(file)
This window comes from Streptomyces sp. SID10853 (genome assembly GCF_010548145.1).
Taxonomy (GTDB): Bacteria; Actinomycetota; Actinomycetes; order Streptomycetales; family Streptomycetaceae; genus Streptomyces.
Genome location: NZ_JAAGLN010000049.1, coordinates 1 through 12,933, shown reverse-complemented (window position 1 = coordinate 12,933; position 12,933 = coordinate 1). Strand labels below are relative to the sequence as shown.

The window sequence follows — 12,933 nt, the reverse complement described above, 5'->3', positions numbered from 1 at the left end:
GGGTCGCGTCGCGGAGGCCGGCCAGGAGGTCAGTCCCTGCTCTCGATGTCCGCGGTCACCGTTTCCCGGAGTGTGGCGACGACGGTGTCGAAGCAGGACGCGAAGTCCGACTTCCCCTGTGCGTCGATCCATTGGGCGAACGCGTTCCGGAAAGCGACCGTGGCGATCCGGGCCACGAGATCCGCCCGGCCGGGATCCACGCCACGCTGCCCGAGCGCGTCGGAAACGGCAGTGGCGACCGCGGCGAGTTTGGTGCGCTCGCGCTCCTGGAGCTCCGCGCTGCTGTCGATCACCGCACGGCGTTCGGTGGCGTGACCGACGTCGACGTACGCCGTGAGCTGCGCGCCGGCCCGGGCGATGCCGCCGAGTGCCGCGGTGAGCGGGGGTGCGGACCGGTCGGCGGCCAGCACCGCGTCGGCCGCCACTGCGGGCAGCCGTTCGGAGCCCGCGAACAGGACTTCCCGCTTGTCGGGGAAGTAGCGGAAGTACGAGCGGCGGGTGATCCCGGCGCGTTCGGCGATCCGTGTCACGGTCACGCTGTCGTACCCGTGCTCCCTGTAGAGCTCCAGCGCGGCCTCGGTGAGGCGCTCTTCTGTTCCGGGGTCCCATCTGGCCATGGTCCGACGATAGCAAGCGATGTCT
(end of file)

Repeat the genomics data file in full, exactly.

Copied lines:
This window comes from Streptomyces sp. SID10853 (genome assembly GCF_010548145.1).
Taxonomy (GTDB): Bacteria; Actinomycetota; Actinomycetes; order Streptomycetales; family Streptomycetaceae; genus Streptomyces.
Genome location: NZ_JAAGLN010000049.1, coordinates 1 through 12,933, shown reverse-complemented (window position 1 = coordinate 12,933; position 12,933 = coordinate 1). Strand labels below are relative to the sequence as shown.

The window sequence follows — 12,933 nt, the reverse complement described above, 5'->3', positions numbered from 1 at the left end:
GGGTCGCGTCGCGGAGGCCGGCCAGGAGGTCAGTCCCTGCTCTCGATGTCCGCGGTCACCGTTTCCCGGAGTGTGGCGACGACGGTGTCGAAGCAGGACGCGAAGTCCGACTTCCCCTGTGCGTCGATCCATTGGGCGAACGCGTTCCGGAAAGCGACCGTGGCGATCCGGGCCACGAGATCCGCCCGGCCGGGATCCACGCCACGCTGCCCGAGCGCGTCGGAAACGGCAGTGGCGACCGCGGCGAGTTTGGTGCGCTCGCGCTCCTGGAGCTCCGCGCTGCTGTCGATCACCGCACGGCGTTCGGTGGCGTGACCGACGTCGACGTACGCCGTGAGCTGCGCGCCGGCCCGGGCGATGCCGCCGAGTGCCGCGGTGAGCGGGGGTGCGGACCGGTCGGCGGCCAGCACCGCGTCGGCCGCCACTGCGGGCAGCCGTTCGGAGCCCGCGAACAGGACTTCCCGCTTGTCGGGGAAGTAGCGGAAGTACGAGCGGCGGGTGATCCCGGCGCGTTCGGCGATCCGTGTCACGGTCACGCTGTCGTACCCGTGCTCCCTGTAGAGCTCCAGCGCGGCCTCGGTGAGGCGCTCTTCTGTTCCGGGGTCCCATCTGGCCATGGTCCGACGATAGCAAGCGATGTCT